You make a fair point that global climate change is of course a global phenomenon and that it must be tackled by at least a fairly substantial portion of global emitters, if not the whole world. That does raise very important challenges for coordination of policy, and yes, if any single nation acts independently, it will fail to deliver much in the way of measurable climate benefits.
However, I have addressed this issue in my paper, and discuss it my series when considering the political economy constraints on carbon pricing in Part 1. These constraints already internalize this dynamic. That is, since nations and individuals are concerned about the "collective action" nature of climate change (see Part 1), they will discount their willingness to pay for mitigation relative to the societally optimal. That concept is a central premise of my series, and your comments have not raised any additional points that I felt needed addressed on that matter.
Instead, I have focused on proposing a policy strategy that can succeed within the political economy constraints of each relevant national or subnational actor. If the policy framework as a whole can succeed in each nation, then it can succeed globally. In my view, climate solutions will emerge bottoms-up, nation-by-nation, not via a global top-down treaty, so I focus on the national-level policies here. You can disagree and prefer a global solution -- or a liassez-faire "free market" solution -- but that doesn't mean I need to change the entire focus of my series to accomodate your comments.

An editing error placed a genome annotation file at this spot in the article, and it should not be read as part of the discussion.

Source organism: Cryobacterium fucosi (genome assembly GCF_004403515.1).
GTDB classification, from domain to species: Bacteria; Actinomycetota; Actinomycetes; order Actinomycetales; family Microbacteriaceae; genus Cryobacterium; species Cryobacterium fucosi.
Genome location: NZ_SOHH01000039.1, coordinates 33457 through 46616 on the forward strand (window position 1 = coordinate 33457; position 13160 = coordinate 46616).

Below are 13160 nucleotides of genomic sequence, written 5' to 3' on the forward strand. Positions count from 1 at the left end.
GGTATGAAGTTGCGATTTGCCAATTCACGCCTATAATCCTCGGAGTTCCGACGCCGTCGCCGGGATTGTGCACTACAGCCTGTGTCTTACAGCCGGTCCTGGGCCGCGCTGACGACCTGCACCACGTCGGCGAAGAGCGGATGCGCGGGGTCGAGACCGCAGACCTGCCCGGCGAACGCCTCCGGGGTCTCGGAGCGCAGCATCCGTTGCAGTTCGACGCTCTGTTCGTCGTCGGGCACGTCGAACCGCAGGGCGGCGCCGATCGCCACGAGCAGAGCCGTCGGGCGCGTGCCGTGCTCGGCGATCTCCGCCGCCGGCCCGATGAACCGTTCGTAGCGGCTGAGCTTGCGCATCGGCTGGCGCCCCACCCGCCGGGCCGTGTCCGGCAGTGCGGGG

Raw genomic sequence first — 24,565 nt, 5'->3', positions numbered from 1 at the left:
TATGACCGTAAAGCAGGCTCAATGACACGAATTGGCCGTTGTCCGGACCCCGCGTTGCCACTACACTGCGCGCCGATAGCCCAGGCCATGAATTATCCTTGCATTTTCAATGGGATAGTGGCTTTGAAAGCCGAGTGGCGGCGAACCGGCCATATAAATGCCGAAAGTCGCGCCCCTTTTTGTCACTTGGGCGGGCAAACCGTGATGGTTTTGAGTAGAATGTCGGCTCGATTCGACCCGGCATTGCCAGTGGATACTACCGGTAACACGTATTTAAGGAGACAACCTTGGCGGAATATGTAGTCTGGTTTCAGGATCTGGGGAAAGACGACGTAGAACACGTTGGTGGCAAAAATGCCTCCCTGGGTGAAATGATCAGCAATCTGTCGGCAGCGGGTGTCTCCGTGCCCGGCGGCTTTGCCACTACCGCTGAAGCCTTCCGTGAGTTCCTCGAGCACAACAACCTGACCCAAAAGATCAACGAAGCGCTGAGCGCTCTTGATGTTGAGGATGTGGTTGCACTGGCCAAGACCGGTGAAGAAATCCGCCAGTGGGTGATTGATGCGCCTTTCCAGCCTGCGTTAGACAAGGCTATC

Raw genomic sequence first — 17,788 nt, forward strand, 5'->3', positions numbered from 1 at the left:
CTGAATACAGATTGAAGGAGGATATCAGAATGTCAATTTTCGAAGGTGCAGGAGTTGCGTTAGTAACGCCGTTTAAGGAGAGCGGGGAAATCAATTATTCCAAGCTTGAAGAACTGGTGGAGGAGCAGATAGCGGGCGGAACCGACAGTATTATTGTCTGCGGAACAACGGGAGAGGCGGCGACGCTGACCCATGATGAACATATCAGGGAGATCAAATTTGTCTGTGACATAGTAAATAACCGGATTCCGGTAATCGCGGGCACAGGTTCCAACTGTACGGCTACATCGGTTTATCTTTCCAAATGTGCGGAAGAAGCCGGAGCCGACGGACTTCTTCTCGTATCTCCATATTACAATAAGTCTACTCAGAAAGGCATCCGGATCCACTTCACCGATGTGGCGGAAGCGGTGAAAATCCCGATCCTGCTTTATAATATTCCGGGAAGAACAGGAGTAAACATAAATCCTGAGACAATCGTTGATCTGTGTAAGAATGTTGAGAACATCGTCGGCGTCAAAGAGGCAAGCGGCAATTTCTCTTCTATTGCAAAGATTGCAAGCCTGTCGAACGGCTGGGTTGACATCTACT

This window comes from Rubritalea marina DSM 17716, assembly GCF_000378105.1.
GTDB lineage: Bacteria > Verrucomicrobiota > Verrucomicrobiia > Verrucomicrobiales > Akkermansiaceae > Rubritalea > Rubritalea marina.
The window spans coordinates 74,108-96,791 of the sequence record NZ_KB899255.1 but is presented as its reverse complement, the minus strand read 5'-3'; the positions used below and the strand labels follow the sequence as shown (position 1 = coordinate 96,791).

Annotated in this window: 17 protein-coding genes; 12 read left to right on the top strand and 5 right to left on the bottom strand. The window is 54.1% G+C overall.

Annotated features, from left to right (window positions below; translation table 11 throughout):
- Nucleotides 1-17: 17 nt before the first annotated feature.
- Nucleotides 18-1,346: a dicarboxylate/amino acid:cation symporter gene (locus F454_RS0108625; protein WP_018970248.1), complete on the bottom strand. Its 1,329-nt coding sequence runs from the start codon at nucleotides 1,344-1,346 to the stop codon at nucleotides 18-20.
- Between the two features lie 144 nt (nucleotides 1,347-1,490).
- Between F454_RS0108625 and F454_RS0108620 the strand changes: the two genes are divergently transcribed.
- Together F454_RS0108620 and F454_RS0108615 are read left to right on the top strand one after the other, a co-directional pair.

Regarding your "free market" alternative, it makes no sense to me. You talk about "removing barriers" to the free market functioning, but there is no clear evidence that the obstacle to tackling climate change is a lack of free markets. Rather, you must understand that "free markets" do nothing to consider externalities, of which climate change is the most complicated and challenging externality of modern times. You argue that regulatory barriers have prevented nuclear from scaling sufficiently by adding to its cost and regulatory risk. That may be so, but removing those barriers and shifting to a "free market" absent any regulation seems like a rather foolhardy way to handle a technology with as much inherent risk as nuclear energy (and I say that as a strong proponent of nuclear power), just as it would make little sense to have no regulations for airline safety, vehicle crash tests, or any of a wide set of regulations necessary to check the tendency of "free markets" to ignore externalized risks. Neither to a believe that "free markets" acting on their own will deliver the level and pace of technology innovation needed to develop clean energy technologies cheaper than fossil fuels. The history of government involvement in just about every substantial innovation of the last 100 years (and more) would bely that point as well. So when I stopped engaging, it was because I have no idea how your proposal would help much of anything.